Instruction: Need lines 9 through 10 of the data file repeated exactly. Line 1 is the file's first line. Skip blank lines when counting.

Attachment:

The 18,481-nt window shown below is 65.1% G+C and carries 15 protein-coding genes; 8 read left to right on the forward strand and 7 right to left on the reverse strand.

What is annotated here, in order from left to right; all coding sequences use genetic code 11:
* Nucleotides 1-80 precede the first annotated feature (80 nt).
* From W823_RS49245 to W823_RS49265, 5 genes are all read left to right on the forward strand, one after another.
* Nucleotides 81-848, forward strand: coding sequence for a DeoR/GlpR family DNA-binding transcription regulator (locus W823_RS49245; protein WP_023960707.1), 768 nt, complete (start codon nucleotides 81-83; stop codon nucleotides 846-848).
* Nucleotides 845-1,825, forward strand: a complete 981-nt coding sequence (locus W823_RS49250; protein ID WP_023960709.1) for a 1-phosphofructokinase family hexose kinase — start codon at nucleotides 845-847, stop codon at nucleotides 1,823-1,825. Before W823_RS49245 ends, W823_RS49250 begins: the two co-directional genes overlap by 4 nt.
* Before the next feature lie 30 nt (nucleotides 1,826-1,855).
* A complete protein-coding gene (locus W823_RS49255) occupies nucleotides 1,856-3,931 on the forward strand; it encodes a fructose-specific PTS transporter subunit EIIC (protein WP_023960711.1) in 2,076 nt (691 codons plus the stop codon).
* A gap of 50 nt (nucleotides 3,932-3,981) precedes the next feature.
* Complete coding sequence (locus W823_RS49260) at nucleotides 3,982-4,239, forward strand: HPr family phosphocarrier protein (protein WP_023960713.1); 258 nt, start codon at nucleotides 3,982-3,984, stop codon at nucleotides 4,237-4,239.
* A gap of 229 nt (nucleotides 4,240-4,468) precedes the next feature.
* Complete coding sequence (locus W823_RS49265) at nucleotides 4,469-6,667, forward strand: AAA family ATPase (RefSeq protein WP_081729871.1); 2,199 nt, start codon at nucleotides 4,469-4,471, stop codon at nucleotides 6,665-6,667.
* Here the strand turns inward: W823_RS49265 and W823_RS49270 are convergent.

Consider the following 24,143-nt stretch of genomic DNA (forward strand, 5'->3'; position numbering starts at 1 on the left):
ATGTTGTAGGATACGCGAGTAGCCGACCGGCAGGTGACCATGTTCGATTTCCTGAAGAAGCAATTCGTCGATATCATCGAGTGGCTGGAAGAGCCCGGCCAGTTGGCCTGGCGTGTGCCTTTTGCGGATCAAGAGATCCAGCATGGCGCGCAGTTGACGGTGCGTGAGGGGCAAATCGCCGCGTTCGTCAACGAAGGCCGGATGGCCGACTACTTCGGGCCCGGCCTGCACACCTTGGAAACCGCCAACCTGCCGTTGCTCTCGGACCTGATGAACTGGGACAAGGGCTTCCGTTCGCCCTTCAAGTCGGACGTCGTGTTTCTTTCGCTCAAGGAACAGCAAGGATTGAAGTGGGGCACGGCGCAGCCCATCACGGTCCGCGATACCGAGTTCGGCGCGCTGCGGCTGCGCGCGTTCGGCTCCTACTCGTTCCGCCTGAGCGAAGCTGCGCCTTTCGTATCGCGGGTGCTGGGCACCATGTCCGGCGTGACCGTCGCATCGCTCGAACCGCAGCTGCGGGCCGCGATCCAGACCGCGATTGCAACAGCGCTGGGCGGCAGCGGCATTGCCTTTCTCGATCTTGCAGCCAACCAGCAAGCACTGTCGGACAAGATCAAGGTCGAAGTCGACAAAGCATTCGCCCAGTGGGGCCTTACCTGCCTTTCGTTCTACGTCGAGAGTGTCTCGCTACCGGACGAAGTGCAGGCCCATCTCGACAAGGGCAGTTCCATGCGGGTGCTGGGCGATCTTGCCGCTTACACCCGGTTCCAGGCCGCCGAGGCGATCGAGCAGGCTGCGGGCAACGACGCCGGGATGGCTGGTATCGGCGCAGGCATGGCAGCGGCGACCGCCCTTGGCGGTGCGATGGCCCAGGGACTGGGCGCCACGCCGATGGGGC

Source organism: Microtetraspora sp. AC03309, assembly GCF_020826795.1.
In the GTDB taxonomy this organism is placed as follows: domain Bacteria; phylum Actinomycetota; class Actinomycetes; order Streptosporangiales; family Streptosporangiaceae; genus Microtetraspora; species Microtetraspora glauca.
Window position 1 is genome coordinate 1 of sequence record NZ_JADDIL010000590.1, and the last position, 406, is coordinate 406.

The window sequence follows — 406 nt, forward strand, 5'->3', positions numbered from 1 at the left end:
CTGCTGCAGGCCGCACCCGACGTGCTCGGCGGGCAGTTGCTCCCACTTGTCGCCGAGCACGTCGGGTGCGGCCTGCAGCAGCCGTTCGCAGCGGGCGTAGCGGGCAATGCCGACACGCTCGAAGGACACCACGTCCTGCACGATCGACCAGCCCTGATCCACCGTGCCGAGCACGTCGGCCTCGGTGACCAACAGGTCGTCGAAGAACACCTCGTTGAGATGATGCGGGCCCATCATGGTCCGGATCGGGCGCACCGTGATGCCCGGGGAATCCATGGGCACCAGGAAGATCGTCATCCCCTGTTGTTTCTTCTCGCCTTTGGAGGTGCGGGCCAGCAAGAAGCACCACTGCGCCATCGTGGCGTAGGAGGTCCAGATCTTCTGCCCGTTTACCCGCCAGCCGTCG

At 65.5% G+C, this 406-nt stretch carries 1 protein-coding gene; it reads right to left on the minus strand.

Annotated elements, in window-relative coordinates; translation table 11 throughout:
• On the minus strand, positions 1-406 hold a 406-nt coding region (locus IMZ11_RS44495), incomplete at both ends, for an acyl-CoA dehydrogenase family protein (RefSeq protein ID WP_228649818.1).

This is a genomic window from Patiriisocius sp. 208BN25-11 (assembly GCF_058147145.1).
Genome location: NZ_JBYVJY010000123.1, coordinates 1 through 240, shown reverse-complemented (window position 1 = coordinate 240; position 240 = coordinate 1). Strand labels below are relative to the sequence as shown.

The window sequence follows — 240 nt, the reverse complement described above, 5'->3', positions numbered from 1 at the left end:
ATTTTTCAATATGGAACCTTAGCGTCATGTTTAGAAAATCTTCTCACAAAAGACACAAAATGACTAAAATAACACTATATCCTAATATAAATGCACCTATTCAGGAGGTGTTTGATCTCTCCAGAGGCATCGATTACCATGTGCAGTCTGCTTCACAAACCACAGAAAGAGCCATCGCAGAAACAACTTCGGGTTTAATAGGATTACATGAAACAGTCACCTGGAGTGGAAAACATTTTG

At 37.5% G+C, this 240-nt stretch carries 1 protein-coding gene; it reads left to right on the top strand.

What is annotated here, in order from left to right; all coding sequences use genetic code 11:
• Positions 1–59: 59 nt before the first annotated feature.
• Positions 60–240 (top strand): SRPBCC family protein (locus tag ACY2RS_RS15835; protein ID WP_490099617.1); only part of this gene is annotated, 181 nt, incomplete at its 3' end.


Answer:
* A gap of 50 nt (nucleotides 3,932-3,981) precedes the next feature.
* Complete coding sequence (locus W823_RS49260) at nucleotides 3,982-4,239, forward strand: HPr family phosphocarrier protein (protein WP_023960713.1); 258 nt, start codon at nucleotides 3,982-3,984, stop codon at nucleotides 4,237-4,239.